Tag Archives: thinking

What Change Can You Make This Year?

I have always tried to do things a little bit differently.  I really don’t want my class to be like every other class.  I want something different and unique, something that would impact the students and leave a positive memory with them.

One of the first “changes” that I made was introducing music as part of the classroom
culture (no one in my school outside of the music folks did this).  I taught math (not music) but I knew that playing music during class could be beneficial.  So in my second year of teaching, I brought the boombox from home, found a Braveheart disc and it was game on.  I have had music playing in my room ever since (and expanded well beyond Braveheart – Spotify is amazing).

Another big change was transforming my teaching model from a traditional classroom to a flipped classroom.  This was difficult, but intentional.  I made this change because I had started to get into some really familiar routines and wanted to do something very different.  Another big change: at the beginning of the 2014-15 school year, I gamified my calculus class.  It was a struggle, it was fun, it was exciting, and the days zoomed by soooo fast!

Why did I change to a flipped class?  I thought it had potential!  Why did I gamify?  I thought it would make a big and fun difference!  I didn’t do these things just to do them.  I took intentional risks and left the friendly confines of the familiar for uncharted waters.

I had the opportunity to attend my first ISTE conference in 2013 and was so impressed!  I loved the vibe!  I loved the ideas I was getting from others!  I LOVED this conference!!  This conference really got me thinking about what I am doing in the classroom.  What could I change?  What needed to stay the same?  How could I help students own their learning (even more than in a flipped environment) and be even more brilliant with my practice?  All of these questions…I decided I had to go back and the very next year, my friend and I had a table session!

These ideas from ISTE had me looking around my school, one of the best public high schools in our state (True Story!) and I thought, we could be even more amazing….I dug into educational technology and the ideas from the conferences.  From this point forward life was all about change.  I would talk to any of my colleagues who would listen.  I would stop them in the hall.  Talk to them over the bathroom stalls.  Walk them to class.  Send staff wide emails…

Fast forward to January 2015, I resigned my teaching position to become a full time PhD student at Oklahoma State University.  This was change of the highest magnitude!  It was also very intentional.  One of the biggest reasons that I did this was to put myself into a position to help teachers make changes without being afraid.  I want to help them see that change is not bad, it can be so rewarding!  But it can be so difficult to start.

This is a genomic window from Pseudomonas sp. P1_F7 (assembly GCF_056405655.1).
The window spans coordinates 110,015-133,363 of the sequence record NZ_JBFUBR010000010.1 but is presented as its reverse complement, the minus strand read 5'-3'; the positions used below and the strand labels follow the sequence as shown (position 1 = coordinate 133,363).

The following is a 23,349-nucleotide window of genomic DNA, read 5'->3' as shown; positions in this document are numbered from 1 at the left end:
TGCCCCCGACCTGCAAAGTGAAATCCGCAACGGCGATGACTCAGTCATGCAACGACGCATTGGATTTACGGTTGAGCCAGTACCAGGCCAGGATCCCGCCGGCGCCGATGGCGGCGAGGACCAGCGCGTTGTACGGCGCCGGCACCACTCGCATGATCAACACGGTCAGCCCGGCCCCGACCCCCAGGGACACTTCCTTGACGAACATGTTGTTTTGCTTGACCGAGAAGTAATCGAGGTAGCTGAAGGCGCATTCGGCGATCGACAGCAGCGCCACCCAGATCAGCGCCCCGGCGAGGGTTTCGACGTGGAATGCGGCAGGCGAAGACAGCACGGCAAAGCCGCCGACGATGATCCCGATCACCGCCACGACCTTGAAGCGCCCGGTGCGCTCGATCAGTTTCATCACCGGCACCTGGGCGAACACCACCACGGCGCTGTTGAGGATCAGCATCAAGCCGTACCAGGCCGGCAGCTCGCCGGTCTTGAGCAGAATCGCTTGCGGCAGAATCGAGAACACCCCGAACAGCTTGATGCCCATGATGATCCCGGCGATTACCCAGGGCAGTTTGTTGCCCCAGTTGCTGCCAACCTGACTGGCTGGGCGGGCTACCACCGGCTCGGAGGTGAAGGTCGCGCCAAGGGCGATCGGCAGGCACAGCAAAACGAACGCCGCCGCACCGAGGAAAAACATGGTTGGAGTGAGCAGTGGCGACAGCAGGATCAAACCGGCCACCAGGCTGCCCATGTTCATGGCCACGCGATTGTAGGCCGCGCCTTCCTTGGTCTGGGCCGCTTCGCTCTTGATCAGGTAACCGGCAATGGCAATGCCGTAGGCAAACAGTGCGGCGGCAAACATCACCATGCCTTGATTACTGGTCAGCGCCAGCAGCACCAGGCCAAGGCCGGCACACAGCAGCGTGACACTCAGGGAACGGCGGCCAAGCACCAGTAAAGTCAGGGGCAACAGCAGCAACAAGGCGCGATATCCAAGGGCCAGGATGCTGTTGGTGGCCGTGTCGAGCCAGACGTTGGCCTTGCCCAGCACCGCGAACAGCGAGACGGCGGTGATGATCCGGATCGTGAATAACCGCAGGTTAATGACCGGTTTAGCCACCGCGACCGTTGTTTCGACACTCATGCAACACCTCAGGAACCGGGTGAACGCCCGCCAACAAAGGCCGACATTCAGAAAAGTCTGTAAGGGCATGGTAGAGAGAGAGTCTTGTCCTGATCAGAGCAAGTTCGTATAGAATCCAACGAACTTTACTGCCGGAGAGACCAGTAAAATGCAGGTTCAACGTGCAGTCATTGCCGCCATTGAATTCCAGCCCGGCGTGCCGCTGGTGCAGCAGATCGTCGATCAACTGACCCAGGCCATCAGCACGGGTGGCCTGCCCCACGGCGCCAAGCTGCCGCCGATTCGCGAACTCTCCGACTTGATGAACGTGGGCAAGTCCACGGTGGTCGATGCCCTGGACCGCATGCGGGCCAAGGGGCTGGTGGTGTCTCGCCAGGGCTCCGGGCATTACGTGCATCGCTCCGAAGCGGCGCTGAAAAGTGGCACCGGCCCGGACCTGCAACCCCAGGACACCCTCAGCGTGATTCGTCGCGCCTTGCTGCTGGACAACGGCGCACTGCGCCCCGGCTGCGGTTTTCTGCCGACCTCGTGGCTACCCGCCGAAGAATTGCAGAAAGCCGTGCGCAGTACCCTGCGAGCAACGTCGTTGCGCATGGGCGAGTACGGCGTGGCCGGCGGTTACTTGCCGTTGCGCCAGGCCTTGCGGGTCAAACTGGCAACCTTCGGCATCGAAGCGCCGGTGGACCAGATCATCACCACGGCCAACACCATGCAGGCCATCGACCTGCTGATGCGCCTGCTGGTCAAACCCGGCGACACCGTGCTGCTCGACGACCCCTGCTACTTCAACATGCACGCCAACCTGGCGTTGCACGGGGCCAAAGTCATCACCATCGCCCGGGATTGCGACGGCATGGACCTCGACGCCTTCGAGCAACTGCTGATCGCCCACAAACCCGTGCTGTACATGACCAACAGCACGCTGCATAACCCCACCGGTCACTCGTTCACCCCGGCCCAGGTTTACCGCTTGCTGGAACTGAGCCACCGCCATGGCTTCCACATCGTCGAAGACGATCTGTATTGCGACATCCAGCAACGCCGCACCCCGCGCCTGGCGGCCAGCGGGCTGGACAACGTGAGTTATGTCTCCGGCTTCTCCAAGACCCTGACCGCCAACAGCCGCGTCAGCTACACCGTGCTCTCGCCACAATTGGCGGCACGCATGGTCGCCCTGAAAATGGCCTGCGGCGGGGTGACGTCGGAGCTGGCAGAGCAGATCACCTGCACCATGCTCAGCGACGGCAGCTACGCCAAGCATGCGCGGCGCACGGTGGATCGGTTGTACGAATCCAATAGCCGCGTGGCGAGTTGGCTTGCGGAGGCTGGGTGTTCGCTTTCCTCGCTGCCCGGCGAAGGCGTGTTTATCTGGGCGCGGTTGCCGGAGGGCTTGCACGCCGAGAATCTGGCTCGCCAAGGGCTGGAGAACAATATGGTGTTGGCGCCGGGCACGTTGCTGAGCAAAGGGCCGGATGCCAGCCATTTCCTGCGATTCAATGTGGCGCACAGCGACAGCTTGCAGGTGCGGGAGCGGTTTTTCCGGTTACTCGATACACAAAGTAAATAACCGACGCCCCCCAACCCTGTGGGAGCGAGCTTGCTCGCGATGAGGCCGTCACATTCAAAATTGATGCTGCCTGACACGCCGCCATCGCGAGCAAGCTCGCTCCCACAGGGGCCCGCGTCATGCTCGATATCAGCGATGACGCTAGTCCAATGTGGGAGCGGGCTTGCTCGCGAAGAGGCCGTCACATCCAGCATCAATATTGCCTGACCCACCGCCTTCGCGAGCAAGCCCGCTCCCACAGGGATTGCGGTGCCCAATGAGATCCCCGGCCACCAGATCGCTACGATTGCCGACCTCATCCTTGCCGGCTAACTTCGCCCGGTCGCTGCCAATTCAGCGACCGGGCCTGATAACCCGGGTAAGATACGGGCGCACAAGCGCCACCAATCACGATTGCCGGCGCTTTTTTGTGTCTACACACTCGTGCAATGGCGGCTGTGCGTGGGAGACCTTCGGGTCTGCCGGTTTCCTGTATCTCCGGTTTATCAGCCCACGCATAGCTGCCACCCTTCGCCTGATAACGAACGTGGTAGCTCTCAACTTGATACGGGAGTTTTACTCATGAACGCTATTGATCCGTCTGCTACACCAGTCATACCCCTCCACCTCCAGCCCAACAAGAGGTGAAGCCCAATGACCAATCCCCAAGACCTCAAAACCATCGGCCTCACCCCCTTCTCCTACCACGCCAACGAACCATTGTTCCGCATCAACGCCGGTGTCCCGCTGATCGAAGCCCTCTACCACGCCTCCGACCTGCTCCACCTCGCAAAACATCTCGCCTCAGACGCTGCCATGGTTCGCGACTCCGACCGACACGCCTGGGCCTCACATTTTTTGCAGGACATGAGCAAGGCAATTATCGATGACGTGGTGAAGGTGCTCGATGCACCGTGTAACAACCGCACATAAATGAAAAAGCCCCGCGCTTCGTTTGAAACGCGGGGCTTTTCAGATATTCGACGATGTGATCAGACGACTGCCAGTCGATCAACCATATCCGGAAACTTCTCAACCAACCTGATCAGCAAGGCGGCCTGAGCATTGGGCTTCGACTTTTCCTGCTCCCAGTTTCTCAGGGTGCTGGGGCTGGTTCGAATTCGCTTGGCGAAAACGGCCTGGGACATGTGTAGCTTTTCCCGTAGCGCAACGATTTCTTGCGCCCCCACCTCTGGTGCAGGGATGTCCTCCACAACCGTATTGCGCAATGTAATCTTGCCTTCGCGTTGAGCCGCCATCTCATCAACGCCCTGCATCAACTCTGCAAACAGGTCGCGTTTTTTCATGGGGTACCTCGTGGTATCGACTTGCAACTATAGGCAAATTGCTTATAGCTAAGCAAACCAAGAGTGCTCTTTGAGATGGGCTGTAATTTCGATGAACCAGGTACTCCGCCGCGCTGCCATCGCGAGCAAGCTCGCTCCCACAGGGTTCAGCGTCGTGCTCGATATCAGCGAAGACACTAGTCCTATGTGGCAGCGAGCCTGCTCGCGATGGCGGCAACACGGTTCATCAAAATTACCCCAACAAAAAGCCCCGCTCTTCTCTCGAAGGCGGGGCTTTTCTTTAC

As I close in on completing course work this December, change is coming for me again.  I took some intentional steps to change my practice and they have led me on a journey I did not anticipate.  What steps of change can you take?  What can you do to improve your practice?  What step can you take today, that will make a positive difference tomorrow?

Scott

Psychology research finds perspiration more important than inspiration

Turns out Edison was pretty close to the mark! Researchers determined that eureka! moments do happen but diligence and hard work prepare engineers for those leaps.

http://www.sciencedaily.com/releases/2014/06/140617144814.htm

what do you think? how is persistence important in your field? how can impress its importance on our students?

tb

what creative habits do you practice regularly?

We logged a a few questions in the TECH Playground last week. here they are for you to ponder:

  • in what ways do you challenge yourself?
  • how do you create? how often?
  • in what ways do you challenge your own ideas?
  • how do you look at problems?

we had several great responses:

  • write pros/cons lists from multiple perspectives
  • I read things I know I won’t agree with
  • flip the subject and object of a problem statement

what habits do you practice? come by and share with us in 326 willard or drop us a comment below!

tb

thinking in multiple dimensions

Judy Nalon dropped by the Playground and discussed cognition and following linear models (think a rigid, fixed process). after one has experienced that process, is one ready to skip unnecessary steps of a linear model? to be flexible  in thinking about the big picture? how do we model and teach that in our disciplines?

as we’re thinking about a problem or designing instruction, how do our a priori experiences and assumptions inform that process? how do we quickly adapt our processes and products to the classroom and our students?

tb

the here and now…

Dr. Moon stopped by the Playground and left the following question for you:

“how do you stop worrying about the future and enjoy right now?”

what strategies do you employ to live in the moment, to experience an event? how do you reflect on your day?

tb